Retail sales April 2023:


A shopper browses shirts at a clothing store in Atlanta, Georgia, U.S., Tuesday, Feb. 14, 2023.

Dustin Rooms | Bloomberg | Getty Images

Consumers barely kept up with inflation in April as retail sales rose but fell short of expectations, the Commerce Department reported Tuesday.

The advanced sales report showed an increase of 0.4%, below the Dow Jones estimate of 0.8%. Excluding auto figures, sales rose 0.4%, in line with expectations.

As the figures are not adjusted for inflation, the overall increase was equal to the monthly increase of 0.4% in the consumer price index. On an annual basis, sales rose only 1.6%, well below the CPI’s 5% pace.

A 0.8% decline in gasoline sales dampened spending. Sporting goods, music and book stores were down 3.3%, while furniture and home furnishings stores were down 0.7%.

Miscellaneous in-store retailers led the winners with a 2.4% increase, while online sales rose 1.2% and health and personal care retailers saw a 0.9% increase. %. Food and beverage sales increased 0.6% and 9.4% year-over-year.

Although the report indicated a struggling consumer, it was the first positive reading since January and followed a 0.7% decline in March. Treasury yields rose after the report, with initial reaction focusing more on the positive ex-autos figure, although stock futures remained negative.

Consumers still face a difficult road.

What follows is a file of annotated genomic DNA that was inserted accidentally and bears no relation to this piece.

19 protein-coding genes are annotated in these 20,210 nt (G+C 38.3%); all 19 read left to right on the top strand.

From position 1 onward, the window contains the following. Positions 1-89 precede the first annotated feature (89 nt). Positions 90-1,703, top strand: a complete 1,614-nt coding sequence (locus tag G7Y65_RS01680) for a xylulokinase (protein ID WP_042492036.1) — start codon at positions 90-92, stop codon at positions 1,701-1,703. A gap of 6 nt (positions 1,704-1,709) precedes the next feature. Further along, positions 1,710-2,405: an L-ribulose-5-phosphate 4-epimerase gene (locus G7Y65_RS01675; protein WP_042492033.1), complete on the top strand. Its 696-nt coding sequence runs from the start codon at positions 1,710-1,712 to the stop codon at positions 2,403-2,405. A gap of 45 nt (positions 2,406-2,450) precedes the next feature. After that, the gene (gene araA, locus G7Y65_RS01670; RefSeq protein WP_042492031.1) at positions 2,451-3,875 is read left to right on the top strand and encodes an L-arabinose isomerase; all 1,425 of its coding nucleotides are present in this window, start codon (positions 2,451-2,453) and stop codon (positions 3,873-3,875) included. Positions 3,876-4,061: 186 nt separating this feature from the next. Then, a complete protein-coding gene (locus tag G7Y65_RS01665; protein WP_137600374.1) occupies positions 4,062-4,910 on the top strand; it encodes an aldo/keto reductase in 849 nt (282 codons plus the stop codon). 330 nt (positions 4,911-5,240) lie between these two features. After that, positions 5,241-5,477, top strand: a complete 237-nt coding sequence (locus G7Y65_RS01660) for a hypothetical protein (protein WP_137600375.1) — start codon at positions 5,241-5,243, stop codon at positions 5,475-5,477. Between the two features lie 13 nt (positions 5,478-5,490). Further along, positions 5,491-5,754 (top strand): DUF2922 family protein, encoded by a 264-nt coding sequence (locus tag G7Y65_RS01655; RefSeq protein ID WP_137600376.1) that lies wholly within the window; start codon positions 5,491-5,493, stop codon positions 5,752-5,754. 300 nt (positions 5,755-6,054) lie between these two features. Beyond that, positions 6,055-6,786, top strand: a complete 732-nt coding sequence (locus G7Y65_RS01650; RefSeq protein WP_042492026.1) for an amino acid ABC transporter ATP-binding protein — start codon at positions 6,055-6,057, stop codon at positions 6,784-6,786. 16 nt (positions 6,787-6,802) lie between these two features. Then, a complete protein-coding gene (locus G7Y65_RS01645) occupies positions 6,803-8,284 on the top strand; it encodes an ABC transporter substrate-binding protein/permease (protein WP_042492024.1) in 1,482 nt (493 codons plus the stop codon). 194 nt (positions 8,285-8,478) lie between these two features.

Indications point to higher interest rates ahead. In fact, Atlanta Federal Reserve Chairman Raphael Bostic told CNBC on Monday that he thinks a rate hike will be more likely than the cuts markets had forecast before the end of the year.

Consumers have accumulated higher debt to cope with persistently high inflation. Total debt topped $17 trillion in the first quarter as rising rates pushed up borrowing costs for things like mortgages and credit cards, according to a report from the New York Federal Reserve on Monday. .

“As the labor market continues to cool and the slowdown from the Fed’s aggressive monetary tightening plays out, we suspect that a further slowdown is ahead of us,” wrote Andrew Hunter, deputy chief economist at Capital Economics.

In a speech Tuesday morning, Cleveland Fed Chair Loretta Mester noted the “long-term costs” of inflation and stressed that the central bank was committed to bringing inflation back to target. by 2%.

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